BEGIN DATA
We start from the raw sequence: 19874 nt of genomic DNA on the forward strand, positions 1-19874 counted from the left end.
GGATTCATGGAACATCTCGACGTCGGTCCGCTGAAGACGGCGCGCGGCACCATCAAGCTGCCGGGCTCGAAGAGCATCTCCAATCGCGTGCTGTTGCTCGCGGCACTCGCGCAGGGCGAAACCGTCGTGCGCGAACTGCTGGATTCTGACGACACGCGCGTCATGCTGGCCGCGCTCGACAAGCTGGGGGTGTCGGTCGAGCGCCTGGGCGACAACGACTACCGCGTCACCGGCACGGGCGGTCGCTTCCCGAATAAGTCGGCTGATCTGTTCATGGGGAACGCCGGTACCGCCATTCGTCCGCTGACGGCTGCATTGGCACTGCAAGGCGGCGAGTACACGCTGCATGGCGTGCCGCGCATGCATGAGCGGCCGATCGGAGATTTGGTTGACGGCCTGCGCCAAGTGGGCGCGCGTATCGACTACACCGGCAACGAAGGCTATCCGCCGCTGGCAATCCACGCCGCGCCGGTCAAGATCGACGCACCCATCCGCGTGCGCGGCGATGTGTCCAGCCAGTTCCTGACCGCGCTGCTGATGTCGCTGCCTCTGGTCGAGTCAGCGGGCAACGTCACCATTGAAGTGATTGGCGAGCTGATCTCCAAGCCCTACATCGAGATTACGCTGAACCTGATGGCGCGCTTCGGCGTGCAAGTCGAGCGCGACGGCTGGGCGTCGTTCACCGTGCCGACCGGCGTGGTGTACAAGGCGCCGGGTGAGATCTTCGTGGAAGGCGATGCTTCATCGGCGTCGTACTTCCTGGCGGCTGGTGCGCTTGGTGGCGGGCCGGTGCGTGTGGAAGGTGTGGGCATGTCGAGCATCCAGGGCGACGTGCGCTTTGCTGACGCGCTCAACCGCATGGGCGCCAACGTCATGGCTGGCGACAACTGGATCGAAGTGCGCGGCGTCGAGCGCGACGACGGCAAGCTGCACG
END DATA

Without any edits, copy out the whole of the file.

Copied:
We start from the raw sequence: 19874 nt of genomic DNA on the forward strand, positions 1-19874 counted from the left end.
GGATTCATGGAACATCTCGACGTCGGTCCGCTGAAGACGGCGCGCGGCACCATCAAGCTGCCGGGCTCGAAGAGCATCTCCAATCGCGTGCTGTTGCTCGCGGCACTCGCGCAGGGCGAAACCGTCGTGCGCGAACTGCTGGATTCTGACGACACGCGCGTCATGCTGGCCGCGCTCGACAAGCTGGGGGTGTCGGTCGAGCGCCTGGGCGACAACGACTACCGCGTCACCGGCACGGGCGGTCGCTTCCCGAATAAGTCGGCTGATCTGTTCATGGGGAACGCCGGTACCGCCATTCGTCCGCTGACGGCTGCATTGGCACTGCAAGGCGGCGAGTACACGCTGCATGGCGTGCCGCGCATGCATGAGCGGCCGATCGGAGATTTGGTTGACGGCCTGCGCCAAGTGGGCGCGCGTATCGACTACACCGGCAACGAAGGCTATCCGCCGCTGGCAATCCACGCCGCGCCGGTCAAGATCGACGCACCCATCCGCGTGCGCGGCGATGTGTCCAGCCAGTTCCTGACCGCGCTGCTGATGTCGCTGCCTCTGGTCGAGTCAGCGGGCAACGTCACCATTGAAGTGATTGGCGAGCTGATCTCCAAGCCCTACATCGAGATTACGCTGAACCTGATGGCGCGCTTCGGCGTGCAAGTCGAGCGCGACGGCTGGGCGTCGTTCACCGTGCCGACCGGCGTGGTGTACAAGGCGCCGGGTGAGATCTTCGTGGAAGGCGATGCTTCATCGGCGTCGTACTTCCTGGCGGCTGGTGCGCTTGGTGGCGGGCCGGTGCGTGTGGAAGGTGTGGGCATGTCGAGCATCCAGGGCGACGTGCGCTTTGCTGACGCGCTCAACCGCATGGGCGCCAACGTCATGGCTGGCGACAACTGGATCGAAGTGCGCGGCGTCGAGCGCGACGACGGCAAGCTGCACG